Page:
Emilia Clarke missing 'quite a bit' of her brain after two aneurysms and is 'surprised' she can speak
The aneurysms occurred in 2011 and 2013
Emilia Clarke has admitted that it is "remarkable" she is still able to speak and live her life normally after suffering two brain aneurysms that have left "quite a bit" of her brain missing.
The actress and Game of Thrones star had to undergo surgery after the aneurysms, which occur when a weakened blood vessel begins to bulge in the brain. If the blood vessel bursts it can cause a fatal internal bleed, known as a brain hemorrhage.
The first of Clarke's hemorrhages happened when she was just 22.
She told the BBC's Sophie Raworth that she felt "excruciating pain," was vomiting, and lost consciousness, adding that she kept repeating her Game of Thrones lines to herself to keep herself conscious.
When asked by Raworth about the physical impact the brain injuries had had on her, Clarke said: "The amount of my brain that is no longer usable - it’s remarkable that I am able to speak, sometimes articulately, and live my life completely normally with absolutely no repercussions.
"I am in the really, really, really small minority of people that can survive that."
She added that scans of her brain show that there is "quite a bit missing."
— JC (@ChaddersClarke) July 17, 2022
She explained: "Because as soon as any part of your brain doesn’t get blood for a second, it’s gone. And so the blood finds a different route to get around but then whatever bit it’s missing is therefore gone."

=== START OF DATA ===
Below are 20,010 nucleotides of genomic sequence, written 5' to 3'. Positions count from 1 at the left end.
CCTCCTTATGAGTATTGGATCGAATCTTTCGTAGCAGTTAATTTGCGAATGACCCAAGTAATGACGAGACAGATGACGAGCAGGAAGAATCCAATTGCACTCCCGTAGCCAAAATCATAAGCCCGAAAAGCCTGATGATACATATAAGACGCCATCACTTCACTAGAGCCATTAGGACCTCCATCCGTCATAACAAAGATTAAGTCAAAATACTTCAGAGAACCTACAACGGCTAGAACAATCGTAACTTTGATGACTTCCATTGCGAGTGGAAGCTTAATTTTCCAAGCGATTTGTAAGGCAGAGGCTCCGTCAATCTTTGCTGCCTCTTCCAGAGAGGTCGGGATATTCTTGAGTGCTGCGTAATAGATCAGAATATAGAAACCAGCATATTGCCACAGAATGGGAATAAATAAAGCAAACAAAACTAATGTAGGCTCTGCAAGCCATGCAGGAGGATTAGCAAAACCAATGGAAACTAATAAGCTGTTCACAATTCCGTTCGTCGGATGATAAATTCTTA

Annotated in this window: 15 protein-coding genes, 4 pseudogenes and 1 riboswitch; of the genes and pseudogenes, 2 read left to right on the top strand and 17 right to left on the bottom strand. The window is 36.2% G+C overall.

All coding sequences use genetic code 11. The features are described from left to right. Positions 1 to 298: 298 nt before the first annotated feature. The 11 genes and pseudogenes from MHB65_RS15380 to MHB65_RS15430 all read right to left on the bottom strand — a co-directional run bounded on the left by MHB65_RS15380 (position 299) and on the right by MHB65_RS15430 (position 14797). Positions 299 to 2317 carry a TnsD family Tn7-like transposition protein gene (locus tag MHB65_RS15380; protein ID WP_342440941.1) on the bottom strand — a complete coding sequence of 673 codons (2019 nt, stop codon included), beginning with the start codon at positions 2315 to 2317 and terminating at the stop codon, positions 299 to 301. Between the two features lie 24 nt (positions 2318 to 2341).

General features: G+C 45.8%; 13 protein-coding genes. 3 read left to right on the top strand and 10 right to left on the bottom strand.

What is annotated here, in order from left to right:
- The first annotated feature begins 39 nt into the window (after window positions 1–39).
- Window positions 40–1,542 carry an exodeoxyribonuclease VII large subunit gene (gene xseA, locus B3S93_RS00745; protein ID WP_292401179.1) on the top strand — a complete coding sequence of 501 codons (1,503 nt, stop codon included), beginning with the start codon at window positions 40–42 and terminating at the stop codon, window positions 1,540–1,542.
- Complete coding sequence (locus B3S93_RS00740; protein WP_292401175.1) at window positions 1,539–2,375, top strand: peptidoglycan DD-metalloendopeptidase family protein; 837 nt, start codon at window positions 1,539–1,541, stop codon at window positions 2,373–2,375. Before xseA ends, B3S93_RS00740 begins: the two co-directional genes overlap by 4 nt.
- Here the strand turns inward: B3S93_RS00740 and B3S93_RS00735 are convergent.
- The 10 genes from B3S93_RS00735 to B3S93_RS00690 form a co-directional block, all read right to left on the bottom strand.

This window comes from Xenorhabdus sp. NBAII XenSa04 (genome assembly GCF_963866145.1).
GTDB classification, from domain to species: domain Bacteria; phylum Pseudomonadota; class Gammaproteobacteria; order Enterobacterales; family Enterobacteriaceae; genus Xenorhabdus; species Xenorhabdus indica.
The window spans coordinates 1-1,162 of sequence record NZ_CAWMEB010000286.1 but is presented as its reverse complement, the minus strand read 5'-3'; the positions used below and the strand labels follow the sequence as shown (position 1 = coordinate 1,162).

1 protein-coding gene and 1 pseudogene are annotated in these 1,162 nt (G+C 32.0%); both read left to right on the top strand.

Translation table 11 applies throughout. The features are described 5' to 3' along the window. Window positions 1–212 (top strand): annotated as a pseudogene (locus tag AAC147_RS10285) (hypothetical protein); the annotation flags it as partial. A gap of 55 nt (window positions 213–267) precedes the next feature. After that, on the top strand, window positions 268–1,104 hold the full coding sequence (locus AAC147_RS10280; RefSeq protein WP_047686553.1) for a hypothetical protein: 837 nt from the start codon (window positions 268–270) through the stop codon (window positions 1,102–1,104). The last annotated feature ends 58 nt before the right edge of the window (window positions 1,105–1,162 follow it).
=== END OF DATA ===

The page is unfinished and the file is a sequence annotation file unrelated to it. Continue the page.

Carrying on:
The 35-year-old is currently starring in a a two-and-a-half hour theatre adaptation of The Seagull and pointed out how remarkable it is that she is able to remember all her lines for the lengthy play despite the aneurysms.
She also said how starring as Daenerys Targaryen when she had the brain injuries managed to help her deal with the ordeal, saying: "It was incredibly useful to have the show to sweep me up and give me that purpose."
It's not the first time she has spoken about how important her Game of Thrones role was in helping her deal with the trauma.
Back in 2019, Clarke shared never-before-seen pictures with CBS Sunday Morning from her time in hospital recovering from one of the aneurysms.
She told the US broadcaster that it was "much harder to stay optimistic" after the second one.
But she added: "You go on the set and you play a badass character, and you walk through fire, and you speak to hundreds of people, and you're being asked to be - to work as hard as you possibly can.
"And that became the thing that just saved me from considering my own mortality."
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